RESTful Design Patterns, httpRange-14 & Linked Data
Stefan Tilkov recently announced the availability of the video of a presentation he gave a few months ago on design patterns (& anti-patterns) for REST. I recommend having a look at it, as it covers a lot of ground and has lots of useful examples, and I find his presentational style strikes a nice balance of technical detail and reflection. If you haven't got time to listen, the slides are also available in PDF (though I do think hearing the audio clarifies quite a lot of the content).
One of the questions that this presentation (and other similar ones) planted at the back of my mind is that of how some of the patterns presented might be impacted by the W3C TAG's httpRange-14 resolution and the Cool URIs conventions for distinguishing between what it calls "real world objects" and "Web documents", some of which describe those "real world objects". The Cool URIs document focuses on the implications of this distinction on the use of the HTTP protocol to request representations of resources, using the GET method, but does not touch on the question of whether/how it affects the use of HTTP methods other than GET.
In the early part of his presentation, Stefan introduces the notion of "representation" and the idea that a single resource may have multiple representations. Some of the resources referred to in his examples, like "customers" (slide 16 in the PDF; slide 16 in the video presentation), when seen from the perspective of the Cool URIs document, fall, I think, into the category of "real world objects" - things which may be described (by distinct resources) but are not themselves represented on the Web. So, following the Cool URIs guidelines, the URI of a customer would be a "hash URI" (URI with fragment id) or a URI for which the response to an HTTP GET request is a 303 redirect to the (distinct) URI of a document describing the customer.
But what about non-"read-only" interactions, and using methods other than GET? The third "design pattern" in the presentation is one for "resource creation" (slide 55 in the PDF; slide 98 in the video presentation). Here a client POSTs a representation of a resource to a "collection resource" (slide 50 in the PDF; slide 93 in the video presentation). The example of a "collection resource" used is a collection of customers, with the implication, I think, that the corresponding "resource creation" example would involve the posting of a representation of a customer, and the server responding 201 with a new URI for the customer.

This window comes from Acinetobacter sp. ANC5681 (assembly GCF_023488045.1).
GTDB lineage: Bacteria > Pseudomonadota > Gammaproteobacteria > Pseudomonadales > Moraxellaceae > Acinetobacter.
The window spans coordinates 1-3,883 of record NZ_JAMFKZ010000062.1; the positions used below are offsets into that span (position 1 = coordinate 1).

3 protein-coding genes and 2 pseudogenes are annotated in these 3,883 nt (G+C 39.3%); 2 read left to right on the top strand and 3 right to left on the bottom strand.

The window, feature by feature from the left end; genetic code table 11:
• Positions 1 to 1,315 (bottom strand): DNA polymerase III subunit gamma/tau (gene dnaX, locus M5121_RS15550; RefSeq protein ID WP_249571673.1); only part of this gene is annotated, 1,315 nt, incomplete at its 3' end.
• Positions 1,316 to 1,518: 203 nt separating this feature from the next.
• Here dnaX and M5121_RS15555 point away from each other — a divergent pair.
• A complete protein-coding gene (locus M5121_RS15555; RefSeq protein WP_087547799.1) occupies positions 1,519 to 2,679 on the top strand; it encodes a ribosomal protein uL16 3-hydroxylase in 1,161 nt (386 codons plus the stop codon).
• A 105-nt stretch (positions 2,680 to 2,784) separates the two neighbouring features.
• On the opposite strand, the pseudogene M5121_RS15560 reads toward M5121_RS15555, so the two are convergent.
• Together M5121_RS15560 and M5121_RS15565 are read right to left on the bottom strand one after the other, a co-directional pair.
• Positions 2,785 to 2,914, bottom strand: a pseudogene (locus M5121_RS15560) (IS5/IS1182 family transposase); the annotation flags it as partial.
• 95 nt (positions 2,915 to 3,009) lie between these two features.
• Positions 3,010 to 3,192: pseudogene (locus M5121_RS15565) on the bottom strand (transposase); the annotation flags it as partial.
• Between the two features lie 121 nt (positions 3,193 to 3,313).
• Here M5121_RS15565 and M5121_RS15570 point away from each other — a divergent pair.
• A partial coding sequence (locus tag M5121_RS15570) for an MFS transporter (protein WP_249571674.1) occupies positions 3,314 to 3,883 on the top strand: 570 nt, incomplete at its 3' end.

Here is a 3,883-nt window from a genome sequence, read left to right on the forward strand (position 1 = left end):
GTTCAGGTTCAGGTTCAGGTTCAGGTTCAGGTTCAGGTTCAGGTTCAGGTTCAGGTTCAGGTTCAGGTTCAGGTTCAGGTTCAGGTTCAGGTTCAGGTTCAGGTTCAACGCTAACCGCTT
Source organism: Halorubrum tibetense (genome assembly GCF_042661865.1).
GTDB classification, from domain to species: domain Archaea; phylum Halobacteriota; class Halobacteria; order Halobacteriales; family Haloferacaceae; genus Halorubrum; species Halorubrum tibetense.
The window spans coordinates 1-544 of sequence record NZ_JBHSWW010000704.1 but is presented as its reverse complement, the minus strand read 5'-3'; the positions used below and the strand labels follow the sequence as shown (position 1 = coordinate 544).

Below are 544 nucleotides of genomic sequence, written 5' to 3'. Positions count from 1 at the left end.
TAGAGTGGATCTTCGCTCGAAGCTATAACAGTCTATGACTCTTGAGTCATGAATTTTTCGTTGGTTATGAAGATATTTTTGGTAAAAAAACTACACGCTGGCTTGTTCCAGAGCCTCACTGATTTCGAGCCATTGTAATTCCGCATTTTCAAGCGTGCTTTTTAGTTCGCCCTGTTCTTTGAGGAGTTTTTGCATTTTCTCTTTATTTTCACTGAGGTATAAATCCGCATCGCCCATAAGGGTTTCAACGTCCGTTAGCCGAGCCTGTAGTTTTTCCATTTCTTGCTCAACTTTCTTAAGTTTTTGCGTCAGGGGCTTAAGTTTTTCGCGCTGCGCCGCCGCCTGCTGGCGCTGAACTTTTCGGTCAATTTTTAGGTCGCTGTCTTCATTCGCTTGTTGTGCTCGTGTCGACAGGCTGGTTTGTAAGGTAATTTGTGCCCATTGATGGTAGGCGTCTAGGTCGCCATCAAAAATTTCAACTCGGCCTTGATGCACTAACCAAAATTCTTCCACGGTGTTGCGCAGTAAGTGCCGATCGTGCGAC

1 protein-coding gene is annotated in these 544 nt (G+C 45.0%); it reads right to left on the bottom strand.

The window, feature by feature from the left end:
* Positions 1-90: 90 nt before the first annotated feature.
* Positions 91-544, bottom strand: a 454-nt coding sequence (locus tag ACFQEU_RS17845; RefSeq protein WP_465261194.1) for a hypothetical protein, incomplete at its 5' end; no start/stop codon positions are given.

I think (but I'm not sure, so please do correct me!) that the implication of the httpRange-14 resolution is that in this example, the "collection resource", the resource to which a POST is submitted, would be a collection of "customer descriptions", and the thing posted would be a representation of a customer description for the new customer, and the URI returned for the newly created resource would be the URI of a new customer description. And a GET for the URI of the description would return a representation which included the URI of the new customer.
(In the diagram above, http://example.org/customers/123 is the URI of a customer; http://example.org/docs/customers/123 is the URI of a document describing that customer
And, finally, a GET for the URI of the customer (assuming it isn't a "hash URI") would - following the Cool URIs conventions - return a 303 redirect to the URI of the description.
There is some discussion of this is in a short post by Richard Cyganiak, and I think the comments there bear out what I'm suggesting here, i.e. that POST/PUT/DELETE are applied to "Web documents" and not to "real-world objects".
The comment by Leo Sauermann on that post refers to the use of a SPARQL endpoint for updates - the SPARQL Update specification certainly addresses this area. It talks in terms of adding/deleting triples to/from a graph, and adding/deleting graphs to/from a "graph store". I think the "adding a graph to a graph store" case is pretty close to the requirement that is being addressed by the "post representation to Collection Resource" pattern. But I admit I struggle slightly to reconcile the SPARQL Update approach with Stefan's design pattern - and indeed, he highlights the "endpoint" notion, with different methods embedded in the content of the representation, as part of one of his "anti-patterns", their presence typically being an indicator that an architecture is not really RESTful.
I should emphasise that I'm trying to avoid seeming to adopt a "purist" position here: I recognise that "RESTfulness" is a choice rather than an absolute requirement. However, interest in the RESTful use of HTTP has grown considerably in recent years (to the extent that some developers seem keen to apply the label "RESTful", regardless of whether their application meets the design constraints specified by the architectural style or not). And now the "linked data" approach - which of course makes use of the httpRange-14 conventions - also seems to be gathering momentum, not least following the announcement by the UK government that Tim Berners-Lee would be advising them on opening up government data (and his issuing of a new note in his Design Issues series focussed explicitly on government data). It seems to me it would be helpful to be clear about how/where these two approaches intersect, and how/where they diverge (if indeed they do!). Purely from a personal perspective, I would like to be clearer in my own mind about whether/how the sort of patterns recommended by Stefan apply in the post-httpRange-14/linked data world.